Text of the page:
When together at the country pile of the Brig and the Duchy, the family live an easy, relaxed existence, spending long afternoons lazing around in the gardens, evenings talking and listening to the gramophone, and happy days picnicking at the beach. All their needs are taken care of by the army of servants, and the descriptions of the colossal meals prepared by the indefatigable cook are marvellous. However, fault lines run beneath each of the relationships, and as we flit between the viewpoints of each character, including delightful forays into the minds of the Cazalet children, the reality of their seemingly charmed existence is brought into repeated question. Rupert and Zoe’s marriage seems to be heading for disaster; Villy is desperately bored; Rachel longs for a way to be with Sid; Hugh’s son is terrified of being sent away to school; Rupert’s daughter hates her stepmother. And bigger than all of this is the looming threat of war, which has the potential to destroy everything they hold dear. Amidst the seeming idyll of a long, hot English summer, plenty of storm clouds are brewing. Every member of the family has their own battles to face, and Howard is brilliant at being able to dip into each of their consciousnesses in turn, making every character, no matter how young or seemingly insignificant, come wonderfully to life.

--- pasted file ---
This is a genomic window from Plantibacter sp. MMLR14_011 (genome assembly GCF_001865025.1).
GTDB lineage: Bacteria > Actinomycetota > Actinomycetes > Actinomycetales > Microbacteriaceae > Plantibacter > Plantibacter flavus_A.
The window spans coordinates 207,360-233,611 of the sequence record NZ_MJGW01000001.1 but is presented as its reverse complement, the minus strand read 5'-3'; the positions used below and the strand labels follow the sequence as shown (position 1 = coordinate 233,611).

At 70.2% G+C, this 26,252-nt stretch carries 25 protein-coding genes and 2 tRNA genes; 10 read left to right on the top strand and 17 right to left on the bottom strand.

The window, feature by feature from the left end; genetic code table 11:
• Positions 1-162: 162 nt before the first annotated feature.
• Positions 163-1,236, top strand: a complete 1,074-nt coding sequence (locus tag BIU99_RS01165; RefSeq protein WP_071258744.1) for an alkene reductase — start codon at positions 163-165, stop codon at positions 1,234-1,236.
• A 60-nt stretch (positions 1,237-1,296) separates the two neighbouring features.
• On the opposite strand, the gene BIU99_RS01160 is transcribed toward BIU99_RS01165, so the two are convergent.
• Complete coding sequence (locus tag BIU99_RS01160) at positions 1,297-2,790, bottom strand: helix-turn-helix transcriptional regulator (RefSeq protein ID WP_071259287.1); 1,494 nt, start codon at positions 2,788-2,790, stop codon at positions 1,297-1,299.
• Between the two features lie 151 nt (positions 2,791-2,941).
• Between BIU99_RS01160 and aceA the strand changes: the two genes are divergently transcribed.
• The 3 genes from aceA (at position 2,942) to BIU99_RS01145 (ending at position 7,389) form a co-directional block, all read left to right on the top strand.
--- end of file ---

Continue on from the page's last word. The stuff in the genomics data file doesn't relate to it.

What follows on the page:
This is exactly the sort of book I love; full of the minutiae of the everyday that is far more engrossing than any adventurous, action packed plot, with characters who are so real you feel you know them as friends, all set amidst a background that is marvellously realised and so evocative of its period. I know I won’t rest until I’ve read my way through all of them; if you’ve never read them, you must. They are pure reading pleasure, and are set to become absolute favourites that I know I’ll go back to time and time again. Especially in these uncertain times (I am another frustrated Remain voter…sigh), a good book like this is a very welcome balm to the troubled soul.

 

42 comments

  1. The Cazalet Chronicles are my favorite books ever and I have read them 3 times. Rachel, you are in for treat after treat in each succeeding volume.

    Recently, I added the first two to my Kindle just in case I am out somewhere and have an uncontrollable urge to read them again. Just waiting for the other volumes to appear on the Amazon 1.99 specials. Enjoy, enjoy, enjoy. xxxooo

    Please email me. I need your email address.

  2. They are wonderful books and superbly written (I don’t think Elizabeth Jane Howard ever got the credit she deserved for her writing). I read them as they were published and actually wrote her after the third begging for a fourth!

    1. No, it seems strange to me that these books aren’t more highly prized – the rather saccharine chick lit style covers don’t help! I wish I’d discovered them as they’d been published – I feel very behind the times!